Ideal cities

Urbino and Cagli

The utopia of the "Ideal City" constitutes one of the most fascinating and evocative themes of the entire Renaissance, when the city regains its central role as a fundamental place for human activities. The architectural design of the ideal 15th century cities had to be able to organize and arrange the key points of political and social life in the city layout - such as public buildings, squares and fortifications - in a harmonious and modern way. Exemplary models of cities idealizations can still be found today in the cities of Urbino and Cagli, two essential nuclei of the ancient Dukes of Montefeltro, rich in artistic and architectural treasures. Urbino is characterized by an urban layout and a historic center dating back to the mid-15th century and still admirably preserved, such that it became a UNESCO world heritage site in 1998.

Among the sublime creations of Renaissance architecture, Palazzo Ducale of Urbino was the first princely residence of the 15th century, commissioned by Duke Federico da Montefeltro. Built according to Renaissance ideals and schemes, on the outside the building appears as an imposing brick palace with two wings that detach from the central body; one pushes south towards Palazzo dell'Università, the other projects north towards the side of the Cathedral. This last wing forms the so-called "two-wing façade" with the main façade, made by Francesco di Giorgio Martini. The most suggestive and original part of the building is the "façade of the little towers" realized by Laurana, which belongs to the western façade and can be reached by skirting the building on the side of Piazza Rinascimento. The Ducal Palace is home to the well-known National Gallery of the Marche. The latter displays masterpieces of international level, such as: "Flagellation" and "Madonna of Senigallia" by Piero della Francesca, "View of the ideal city" by Laurana, "La Muta" by Raphael and "Blessing Christ" of Bramantino. Beside the palace there’s the Cathedral, the religious center of the city, built by Muzio Oddi in 1604 and rebuilt between 1789 and 1801 by Valadier in a neoclassical style. Before the building can be found a wide staircase, and the palace is crowned by a high dome with large windows, buttresses and a lantern. From the Old Sacristy of the cathedral, you can access the Albani Diocesan Museum, made up of seven exhibition rooms that display the precious remains of the extraordinary artistic heritage of the Archdiocese of Urbino-Urbania-Sant'Angelo in Vado. Located on the corner between Piazza Rinascimento and Via Saffi, not far from Palazzo Ducale, stands Palazzo dell'Università, the ancient residence of the Montefeltro family. Founded in 1506, is now the head office of the cultural education that gives value, tone and vivacity to the entire city. After Palazzo Ducale, the most famous monument in the city is obviously the oratory of S. Giovanni Battista. Characterized by its 15th century pictorial decoration made by Salimbeni, the construction was completed in the last decade of the 14th century, although the façade, of Gothic imitation, was completed during the first years of the 20th century.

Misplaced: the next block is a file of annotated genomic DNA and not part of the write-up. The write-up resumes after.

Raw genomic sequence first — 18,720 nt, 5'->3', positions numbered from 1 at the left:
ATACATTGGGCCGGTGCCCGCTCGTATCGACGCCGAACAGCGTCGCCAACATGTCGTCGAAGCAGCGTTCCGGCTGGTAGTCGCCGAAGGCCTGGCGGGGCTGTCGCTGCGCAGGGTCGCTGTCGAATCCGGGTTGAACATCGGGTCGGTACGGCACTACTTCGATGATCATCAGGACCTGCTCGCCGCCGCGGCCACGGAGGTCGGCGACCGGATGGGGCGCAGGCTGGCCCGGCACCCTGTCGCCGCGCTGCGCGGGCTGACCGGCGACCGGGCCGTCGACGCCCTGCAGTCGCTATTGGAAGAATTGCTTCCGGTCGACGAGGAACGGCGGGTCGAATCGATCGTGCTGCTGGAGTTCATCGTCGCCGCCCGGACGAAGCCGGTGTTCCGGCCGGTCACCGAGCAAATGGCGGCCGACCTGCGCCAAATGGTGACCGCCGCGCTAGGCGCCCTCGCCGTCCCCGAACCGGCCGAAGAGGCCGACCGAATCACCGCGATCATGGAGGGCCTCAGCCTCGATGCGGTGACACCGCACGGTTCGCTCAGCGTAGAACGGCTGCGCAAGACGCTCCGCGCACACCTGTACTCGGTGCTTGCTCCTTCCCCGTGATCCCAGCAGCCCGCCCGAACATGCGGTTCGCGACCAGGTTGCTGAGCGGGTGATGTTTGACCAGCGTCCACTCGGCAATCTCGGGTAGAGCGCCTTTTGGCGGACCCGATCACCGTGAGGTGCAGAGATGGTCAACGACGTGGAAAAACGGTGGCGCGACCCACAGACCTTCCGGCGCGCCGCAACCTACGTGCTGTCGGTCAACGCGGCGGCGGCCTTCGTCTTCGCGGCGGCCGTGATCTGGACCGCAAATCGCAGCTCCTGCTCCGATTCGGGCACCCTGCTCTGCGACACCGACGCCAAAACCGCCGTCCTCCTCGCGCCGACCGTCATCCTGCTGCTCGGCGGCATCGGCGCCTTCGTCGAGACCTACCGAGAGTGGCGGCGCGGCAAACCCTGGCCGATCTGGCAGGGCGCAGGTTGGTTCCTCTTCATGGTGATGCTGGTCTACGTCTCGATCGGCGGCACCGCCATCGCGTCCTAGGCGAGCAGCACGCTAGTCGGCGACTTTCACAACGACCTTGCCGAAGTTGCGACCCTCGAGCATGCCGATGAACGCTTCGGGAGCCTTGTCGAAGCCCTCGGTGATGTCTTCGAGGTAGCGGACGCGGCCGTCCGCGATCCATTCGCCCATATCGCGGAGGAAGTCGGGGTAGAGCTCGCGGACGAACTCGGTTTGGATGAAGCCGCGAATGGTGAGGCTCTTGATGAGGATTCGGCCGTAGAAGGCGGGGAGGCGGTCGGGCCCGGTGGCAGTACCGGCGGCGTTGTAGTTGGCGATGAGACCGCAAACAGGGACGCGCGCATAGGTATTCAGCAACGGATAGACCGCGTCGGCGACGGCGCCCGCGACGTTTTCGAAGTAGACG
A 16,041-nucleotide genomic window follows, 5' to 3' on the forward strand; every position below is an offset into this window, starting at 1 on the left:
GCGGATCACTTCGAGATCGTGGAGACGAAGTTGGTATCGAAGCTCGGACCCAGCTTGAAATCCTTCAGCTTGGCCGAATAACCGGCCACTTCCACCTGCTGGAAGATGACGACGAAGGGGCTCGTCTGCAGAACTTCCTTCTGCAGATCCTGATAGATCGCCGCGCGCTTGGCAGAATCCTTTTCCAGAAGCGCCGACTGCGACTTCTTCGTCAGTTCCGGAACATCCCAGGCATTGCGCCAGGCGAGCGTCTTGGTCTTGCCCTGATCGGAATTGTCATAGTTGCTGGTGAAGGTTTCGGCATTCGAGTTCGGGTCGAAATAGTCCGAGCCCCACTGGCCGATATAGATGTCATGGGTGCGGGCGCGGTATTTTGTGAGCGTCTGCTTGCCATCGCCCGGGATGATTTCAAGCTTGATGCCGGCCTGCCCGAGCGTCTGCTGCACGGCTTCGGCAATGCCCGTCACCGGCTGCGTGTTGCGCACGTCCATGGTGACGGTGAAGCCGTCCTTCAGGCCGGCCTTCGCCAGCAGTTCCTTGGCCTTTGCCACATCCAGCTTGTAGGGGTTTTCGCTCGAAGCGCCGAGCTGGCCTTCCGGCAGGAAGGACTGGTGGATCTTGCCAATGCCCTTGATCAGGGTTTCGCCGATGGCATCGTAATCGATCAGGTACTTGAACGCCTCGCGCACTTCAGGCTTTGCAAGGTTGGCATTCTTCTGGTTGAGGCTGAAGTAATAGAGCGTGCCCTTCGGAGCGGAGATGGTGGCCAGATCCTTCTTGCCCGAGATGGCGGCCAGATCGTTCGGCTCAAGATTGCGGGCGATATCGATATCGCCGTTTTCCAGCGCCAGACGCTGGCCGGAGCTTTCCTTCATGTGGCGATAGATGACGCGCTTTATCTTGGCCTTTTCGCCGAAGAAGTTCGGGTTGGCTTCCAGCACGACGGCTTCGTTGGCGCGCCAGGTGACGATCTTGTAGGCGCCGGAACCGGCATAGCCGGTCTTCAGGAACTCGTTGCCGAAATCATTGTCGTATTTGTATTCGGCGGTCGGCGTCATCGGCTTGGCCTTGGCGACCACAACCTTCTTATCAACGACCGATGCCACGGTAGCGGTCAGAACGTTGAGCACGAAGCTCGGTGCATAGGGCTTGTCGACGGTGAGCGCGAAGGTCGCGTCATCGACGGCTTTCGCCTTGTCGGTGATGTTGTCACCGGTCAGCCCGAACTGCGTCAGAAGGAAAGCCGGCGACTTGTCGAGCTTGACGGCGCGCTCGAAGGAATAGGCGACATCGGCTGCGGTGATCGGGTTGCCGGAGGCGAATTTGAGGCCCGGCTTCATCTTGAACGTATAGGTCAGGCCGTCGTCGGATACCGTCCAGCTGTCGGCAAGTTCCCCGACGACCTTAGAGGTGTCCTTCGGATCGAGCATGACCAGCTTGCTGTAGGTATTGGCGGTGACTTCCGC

Inhabited in ancient times by the Umbrians and the Romans, Cagli was one of the citadels of the Byzantine mountain pentapolis (along with Fossombrone, Gubbio, Jesi and Urbino). Located on a spur of Mount Petrano, the ancient nucleus of Cagli includes ì Ponte Mallio, a mighty Roman structure presumably of Umbrian origin, restored during the Augustan era, with an arch composed of 26 wedges. Another fundamental element of the ancient nucleus is Palazzo Pubblico (of the Municipality), built in 1289 and remade in 1463 due to the will of Federico II of Urbino, which was later modified by Francesco di Giorgio Martini. The façade preserves the remains of the first construction and the Renaissance renovations; on the inside, the Archaeological and Via Flaminia Museum, has been rearranged and enriched, and collects finds from the Roman Cales. On the town’s main square stands the Concathedral of S. Maria Assunta (Duomo) characterized by an imposing façade with traces of Romanesque windows and flanked by a low bell tower, ending with an octagonal aedicule. The medieval cathedral was replaced by the current one in 1646, such that only a few traces remain of it, including the portal built in 1424 by Antonio di mastro Cristoforo da Cagli. The Cathedral Basilica of Cagli has a three-nave structure which, with its 54 meters in length, is counted among the great cathedrals of the Marche region.

On the right side of the Theater there’s the massive fortified tower of the Rocca which is part of the great system of fortifications of the fortress. It was built in 1481 by Francesco di Giorgio Martini for Federico II of Urbino, and destroyed in 1502 by his son Guidobaldo, who didn’t want Valentino to have it. Today, the building houses the Center for Contemporary Sculpture, born after the success of the "Pensieri Spaziali" exhibition, conceived in 1989 by Eliseo Mattiacci. As a matter of fact, with this exhibition was formed the idea of using the Martiniano Tower as the headquarters for the permanent exhibitions of an ever-expanding contemporary art collection.

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